In the present invention, the heat insulating wall A shown in FIGS. 3 and 4 is constructed using the synthetic resin heat insulating panel 1 shown in FIGS. The heat insulation panel 1 illustrated in FIGS. 1 and 2 is a synthetic resin heat insulation panel having a height that can be buried deeply from the ground surface 4 to the underground 3, and includes a left edge (back in FIG. 1) and an upper edge. And a fitting groove 51 on the right edge (front side in FIG. 1), and the side-by-side heat insulating panels 1 and 1 are connected to each other in a fitted state. Further, the heat insulating panel surface is provided with a moisture passage hole 2 communicating with the inside and outside. In the example of FIG. 2, the lower right corner of the heat insulating panel 1 of FIG. 1 is notched.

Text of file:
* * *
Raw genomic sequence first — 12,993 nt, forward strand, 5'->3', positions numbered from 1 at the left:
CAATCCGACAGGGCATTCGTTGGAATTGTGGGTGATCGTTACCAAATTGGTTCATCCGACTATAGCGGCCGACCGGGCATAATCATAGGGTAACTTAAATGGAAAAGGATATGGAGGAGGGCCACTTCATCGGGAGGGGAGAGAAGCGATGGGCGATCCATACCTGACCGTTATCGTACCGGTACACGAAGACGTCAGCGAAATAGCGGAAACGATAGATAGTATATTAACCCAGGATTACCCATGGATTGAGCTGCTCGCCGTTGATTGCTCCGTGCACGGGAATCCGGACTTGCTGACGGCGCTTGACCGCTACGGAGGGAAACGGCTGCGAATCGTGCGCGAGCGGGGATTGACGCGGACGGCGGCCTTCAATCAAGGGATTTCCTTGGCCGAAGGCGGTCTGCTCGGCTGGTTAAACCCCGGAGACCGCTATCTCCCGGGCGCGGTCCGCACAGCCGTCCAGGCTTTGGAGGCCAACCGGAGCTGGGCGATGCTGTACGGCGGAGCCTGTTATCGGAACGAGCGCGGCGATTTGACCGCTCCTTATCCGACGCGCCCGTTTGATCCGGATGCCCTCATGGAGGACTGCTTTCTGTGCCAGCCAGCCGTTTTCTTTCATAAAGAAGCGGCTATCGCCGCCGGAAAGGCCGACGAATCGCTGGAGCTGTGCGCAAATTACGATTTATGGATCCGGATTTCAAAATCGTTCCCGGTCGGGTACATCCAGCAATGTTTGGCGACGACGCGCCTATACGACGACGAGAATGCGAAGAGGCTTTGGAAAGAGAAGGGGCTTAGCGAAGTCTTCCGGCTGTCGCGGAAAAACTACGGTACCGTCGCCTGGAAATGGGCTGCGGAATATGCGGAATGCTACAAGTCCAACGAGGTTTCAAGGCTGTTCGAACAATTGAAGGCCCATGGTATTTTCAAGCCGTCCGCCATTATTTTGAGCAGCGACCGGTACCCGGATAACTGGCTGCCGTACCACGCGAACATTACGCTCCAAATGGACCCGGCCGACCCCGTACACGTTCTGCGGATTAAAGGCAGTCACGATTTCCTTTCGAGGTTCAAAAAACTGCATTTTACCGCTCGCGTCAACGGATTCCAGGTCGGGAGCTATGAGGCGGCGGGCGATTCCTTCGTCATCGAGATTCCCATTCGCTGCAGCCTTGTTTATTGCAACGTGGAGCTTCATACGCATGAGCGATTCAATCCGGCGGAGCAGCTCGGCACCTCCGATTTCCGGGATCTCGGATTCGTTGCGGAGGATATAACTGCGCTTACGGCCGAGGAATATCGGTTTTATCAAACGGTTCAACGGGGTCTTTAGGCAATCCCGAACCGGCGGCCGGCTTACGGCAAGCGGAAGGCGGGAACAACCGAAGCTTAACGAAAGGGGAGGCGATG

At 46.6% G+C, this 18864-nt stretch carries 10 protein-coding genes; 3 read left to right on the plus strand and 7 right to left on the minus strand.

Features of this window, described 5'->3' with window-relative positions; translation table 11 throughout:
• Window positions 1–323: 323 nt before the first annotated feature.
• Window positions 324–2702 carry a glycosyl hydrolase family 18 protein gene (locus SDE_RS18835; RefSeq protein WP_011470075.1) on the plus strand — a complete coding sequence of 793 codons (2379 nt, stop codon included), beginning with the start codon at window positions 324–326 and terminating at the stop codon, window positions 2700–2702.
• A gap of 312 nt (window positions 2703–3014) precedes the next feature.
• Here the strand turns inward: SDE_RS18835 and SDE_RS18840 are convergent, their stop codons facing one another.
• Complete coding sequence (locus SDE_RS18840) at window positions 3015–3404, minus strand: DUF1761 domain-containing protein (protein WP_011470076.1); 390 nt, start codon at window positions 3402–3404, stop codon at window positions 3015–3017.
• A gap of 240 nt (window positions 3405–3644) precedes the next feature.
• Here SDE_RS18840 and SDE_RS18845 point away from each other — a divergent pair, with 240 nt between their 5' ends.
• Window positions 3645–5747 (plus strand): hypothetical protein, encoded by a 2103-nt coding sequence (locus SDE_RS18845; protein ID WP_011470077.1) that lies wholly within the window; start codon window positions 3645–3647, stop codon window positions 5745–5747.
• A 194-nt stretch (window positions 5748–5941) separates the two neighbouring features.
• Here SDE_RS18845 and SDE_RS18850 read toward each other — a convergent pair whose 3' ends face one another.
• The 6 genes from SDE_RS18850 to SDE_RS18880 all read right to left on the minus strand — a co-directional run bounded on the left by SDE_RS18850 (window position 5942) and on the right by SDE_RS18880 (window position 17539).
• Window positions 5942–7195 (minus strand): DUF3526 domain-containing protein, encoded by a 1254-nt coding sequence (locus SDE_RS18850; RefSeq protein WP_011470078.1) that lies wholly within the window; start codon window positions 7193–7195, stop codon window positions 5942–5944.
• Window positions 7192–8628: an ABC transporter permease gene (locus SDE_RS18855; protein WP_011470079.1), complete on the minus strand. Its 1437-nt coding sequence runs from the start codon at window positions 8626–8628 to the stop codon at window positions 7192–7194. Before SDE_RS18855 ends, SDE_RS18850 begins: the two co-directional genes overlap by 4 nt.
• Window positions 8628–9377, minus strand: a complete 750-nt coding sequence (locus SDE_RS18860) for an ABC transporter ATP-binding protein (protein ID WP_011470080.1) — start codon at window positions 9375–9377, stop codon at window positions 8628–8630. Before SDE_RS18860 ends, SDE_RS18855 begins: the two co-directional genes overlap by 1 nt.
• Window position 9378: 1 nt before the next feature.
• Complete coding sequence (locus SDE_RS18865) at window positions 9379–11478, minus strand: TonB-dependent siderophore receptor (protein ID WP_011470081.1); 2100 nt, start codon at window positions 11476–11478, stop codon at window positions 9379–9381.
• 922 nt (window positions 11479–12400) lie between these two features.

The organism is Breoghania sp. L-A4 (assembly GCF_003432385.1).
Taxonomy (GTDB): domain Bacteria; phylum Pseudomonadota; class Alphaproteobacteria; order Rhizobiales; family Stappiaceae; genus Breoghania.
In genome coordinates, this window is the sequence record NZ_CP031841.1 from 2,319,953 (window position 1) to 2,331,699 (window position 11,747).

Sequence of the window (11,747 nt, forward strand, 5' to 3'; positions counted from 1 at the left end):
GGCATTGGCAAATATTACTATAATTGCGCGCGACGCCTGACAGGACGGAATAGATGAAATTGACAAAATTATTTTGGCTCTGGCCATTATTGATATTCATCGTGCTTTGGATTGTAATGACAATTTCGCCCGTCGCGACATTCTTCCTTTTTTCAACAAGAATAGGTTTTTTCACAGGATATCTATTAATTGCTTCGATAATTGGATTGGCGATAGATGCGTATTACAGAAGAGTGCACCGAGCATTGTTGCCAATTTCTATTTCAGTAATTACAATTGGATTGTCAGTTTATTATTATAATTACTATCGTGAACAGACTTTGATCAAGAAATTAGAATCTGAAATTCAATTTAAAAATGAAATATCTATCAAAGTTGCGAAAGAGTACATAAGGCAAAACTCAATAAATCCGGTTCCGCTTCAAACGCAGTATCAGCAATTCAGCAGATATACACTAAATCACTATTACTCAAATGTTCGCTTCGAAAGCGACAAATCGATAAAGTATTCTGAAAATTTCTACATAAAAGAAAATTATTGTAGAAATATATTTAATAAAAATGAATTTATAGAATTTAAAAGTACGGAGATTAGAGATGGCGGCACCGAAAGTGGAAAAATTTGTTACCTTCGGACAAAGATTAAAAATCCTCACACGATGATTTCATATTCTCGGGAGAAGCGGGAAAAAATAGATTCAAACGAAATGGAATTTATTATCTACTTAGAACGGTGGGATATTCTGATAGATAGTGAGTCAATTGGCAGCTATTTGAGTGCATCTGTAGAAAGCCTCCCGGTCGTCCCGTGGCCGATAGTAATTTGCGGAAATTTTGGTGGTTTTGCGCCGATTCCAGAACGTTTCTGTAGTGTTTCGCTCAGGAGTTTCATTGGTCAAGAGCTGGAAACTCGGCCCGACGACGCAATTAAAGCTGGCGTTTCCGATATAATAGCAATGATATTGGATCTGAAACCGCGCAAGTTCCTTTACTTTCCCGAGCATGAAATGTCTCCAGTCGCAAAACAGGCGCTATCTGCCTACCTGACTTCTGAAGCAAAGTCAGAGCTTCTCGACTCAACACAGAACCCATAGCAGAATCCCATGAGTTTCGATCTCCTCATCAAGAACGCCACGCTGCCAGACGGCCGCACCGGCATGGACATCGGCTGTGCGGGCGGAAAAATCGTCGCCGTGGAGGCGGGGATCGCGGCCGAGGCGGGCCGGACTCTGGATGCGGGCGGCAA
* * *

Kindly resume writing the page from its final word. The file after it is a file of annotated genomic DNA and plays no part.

It is sufficient that the heat insulating panels 1 can be connected to each other, and the fitting ridges and the fitting grooves are not essential. Therefore, instead of the heat insulating panel 1 of FIG. 1 or FIG. 2, the heat insulating wall A shown in FIG. 7 and FIG. 8 is constructed using the heat insulating panel 1 of FIG. May be. In addition, if the area is low in humidity, it is not necessary to worry about the air permeability or water permeability in the underground 3, so that the heat insulating panel in FIG. 5 or FIG. The heat insulation panel 1 may be used to construct the heat insulation wall A shown in FIGS. 11 and 12.
Next, specific application examples of the present invention will be described.